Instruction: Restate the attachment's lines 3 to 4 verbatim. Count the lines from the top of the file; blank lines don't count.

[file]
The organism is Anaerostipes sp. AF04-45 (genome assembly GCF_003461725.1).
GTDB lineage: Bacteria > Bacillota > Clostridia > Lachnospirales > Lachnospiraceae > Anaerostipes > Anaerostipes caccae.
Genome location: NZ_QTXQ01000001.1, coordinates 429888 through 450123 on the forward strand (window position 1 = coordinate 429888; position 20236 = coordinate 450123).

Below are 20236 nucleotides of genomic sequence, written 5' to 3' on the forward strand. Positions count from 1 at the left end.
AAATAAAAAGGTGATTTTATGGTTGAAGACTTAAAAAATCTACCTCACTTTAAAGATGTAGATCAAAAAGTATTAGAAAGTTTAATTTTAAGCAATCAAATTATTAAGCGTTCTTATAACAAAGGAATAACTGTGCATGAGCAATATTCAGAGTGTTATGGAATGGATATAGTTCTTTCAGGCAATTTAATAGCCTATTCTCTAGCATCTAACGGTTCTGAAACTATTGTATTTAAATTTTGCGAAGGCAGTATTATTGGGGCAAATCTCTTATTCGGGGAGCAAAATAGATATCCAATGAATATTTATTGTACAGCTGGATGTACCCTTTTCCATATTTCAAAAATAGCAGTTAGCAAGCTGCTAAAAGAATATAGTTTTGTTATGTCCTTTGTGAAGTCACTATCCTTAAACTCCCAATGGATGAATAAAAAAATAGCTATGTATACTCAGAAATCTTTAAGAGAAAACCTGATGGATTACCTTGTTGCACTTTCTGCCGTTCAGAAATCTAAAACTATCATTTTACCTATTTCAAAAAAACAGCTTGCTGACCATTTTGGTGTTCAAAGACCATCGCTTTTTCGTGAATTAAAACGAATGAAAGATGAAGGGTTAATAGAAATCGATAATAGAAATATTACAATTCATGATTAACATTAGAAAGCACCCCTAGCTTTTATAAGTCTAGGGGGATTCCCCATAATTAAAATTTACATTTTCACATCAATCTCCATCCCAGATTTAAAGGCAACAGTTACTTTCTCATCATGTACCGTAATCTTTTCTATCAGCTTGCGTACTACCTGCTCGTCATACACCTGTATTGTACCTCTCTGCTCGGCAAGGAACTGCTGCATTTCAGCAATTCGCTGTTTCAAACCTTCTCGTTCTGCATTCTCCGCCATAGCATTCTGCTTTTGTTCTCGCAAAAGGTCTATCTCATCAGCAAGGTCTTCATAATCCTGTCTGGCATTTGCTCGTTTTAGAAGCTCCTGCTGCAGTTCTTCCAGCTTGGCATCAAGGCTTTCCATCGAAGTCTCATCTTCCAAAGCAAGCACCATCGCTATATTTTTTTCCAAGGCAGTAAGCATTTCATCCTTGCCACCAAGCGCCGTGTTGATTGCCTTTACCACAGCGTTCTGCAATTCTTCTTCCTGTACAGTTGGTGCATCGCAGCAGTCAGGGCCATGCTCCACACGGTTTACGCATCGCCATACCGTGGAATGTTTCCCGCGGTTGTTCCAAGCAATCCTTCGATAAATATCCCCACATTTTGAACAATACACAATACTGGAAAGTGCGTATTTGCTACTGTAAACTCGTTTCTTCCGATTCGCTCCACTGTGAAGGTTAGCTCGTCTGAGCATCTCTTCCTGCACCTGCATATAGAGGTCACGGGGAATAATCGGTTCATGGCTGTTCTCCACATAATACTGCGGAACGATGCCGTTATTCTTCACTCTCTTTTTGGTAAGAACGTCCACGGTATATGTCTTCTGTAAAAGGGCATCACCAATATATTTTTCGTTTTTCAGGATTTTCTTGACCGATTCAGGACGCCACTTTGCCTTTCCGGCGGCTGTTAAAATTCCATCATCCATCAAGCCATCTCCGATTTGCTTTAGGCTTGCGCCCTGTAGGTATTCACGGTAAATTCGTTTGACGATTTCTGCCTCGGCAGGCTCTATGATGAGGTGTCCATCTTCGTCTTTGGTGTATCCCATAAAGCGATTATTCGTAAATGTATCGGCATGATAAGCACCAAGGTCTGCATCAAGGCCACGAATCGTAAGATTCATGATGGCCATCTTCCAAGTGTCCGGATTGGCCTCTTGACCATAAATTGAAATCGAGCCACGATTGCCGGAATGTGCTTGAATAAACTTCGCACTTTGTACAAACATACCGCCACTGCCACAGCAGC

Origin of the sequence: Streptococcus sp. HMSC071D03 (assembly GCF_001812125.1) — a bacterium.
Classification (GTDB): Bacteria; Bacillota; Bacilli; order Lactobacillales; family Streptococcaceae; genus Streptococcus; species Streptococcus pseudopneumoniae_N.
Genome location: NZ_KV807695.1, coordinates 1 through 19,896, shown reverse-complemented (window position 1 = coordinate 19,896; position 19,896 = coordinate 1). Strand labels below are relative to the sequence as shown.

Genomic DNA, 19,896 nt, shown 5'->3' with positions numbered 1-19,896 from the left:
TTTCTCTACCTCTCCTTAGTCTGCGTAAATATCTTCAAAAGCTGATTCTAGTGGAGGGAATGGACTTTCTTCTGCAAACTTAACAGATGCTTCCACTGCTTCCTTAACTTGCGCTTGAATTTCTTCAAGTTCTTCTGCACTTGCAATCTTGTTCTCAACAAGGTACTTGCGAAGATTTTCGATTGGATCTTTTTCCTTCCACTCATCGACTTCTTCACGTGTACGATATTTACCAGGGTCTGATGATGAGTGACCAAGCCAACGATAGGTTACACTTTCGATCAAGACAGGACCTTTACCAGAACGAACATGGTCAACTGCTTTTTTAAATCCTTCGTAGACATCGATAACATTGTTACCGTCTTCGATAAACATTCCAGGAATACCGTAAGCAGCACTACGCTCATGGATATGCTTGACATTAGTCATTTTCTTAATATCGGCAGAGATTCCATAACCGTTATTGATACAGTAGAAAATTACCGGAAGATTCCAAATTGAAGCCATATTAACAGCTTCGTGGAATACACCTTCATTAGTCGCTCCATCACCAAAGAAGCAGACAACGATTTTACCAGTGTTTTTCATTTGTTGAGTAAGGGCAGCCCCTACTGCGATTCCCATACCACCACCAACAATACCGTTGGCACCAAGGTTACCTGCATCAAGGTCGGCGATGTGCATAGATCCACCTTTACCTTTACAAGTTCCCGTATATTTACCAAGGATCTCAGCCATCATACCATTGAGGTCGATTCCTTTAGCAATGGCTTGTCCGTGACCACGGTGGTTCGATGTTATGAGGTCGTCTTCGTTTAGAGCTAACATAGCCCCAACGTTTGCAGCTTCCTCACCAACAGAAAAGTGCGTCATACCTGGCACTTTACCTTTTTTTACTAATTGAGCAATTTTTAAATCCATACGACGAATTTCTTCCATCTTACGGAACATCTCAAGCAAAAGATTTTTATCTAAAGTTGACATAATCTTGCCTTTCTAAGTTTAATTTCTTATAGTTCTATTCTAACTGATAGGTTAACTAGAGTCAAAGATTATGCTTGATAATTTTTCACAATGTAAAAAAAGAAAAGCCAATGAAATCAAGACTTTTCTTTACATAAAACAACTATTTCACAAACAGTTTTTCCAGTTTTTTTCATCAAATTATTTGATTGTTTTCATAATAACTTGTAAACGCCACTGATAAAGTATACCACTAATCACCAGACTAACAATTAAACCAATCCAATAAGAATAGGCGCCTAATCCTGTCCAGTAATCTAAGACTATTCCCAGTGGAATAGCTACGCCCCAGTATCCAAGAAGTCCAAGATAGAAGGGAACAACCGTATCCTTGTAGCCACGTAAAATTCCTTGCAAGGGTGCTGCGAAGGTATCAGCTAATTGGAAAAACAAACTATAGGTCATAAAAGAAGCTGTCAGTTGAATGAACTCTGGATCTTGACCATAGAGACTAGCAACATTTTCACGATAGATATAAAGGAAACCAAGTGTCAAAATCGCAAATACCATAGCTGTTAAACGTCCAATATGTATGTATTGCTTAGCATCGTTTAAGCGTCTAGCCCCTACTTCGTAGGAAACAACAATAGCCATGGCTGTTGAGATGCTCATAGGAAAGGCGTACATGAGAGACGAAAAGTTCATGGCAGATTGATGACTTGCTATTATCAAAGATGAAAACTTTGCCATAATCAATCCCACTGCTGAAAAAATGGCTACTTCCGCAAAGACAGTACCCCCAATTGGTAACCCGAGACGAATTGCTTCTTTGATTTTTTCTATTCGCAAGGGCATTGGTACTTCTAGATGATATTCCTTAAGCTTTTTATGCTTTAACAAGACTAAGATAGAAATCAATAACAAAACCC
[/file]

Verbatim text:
Genome location: NZ_QTXQ01000001.1, coordinates 429888 through 450123 on the forward strand (window position 1 = coordinate 429888; position 20236 = coordinate 450123).

Below are 20236 nucleotides of genomic sequence, written 5' to 3' on the forward strand. Positions count from 1 at the left end.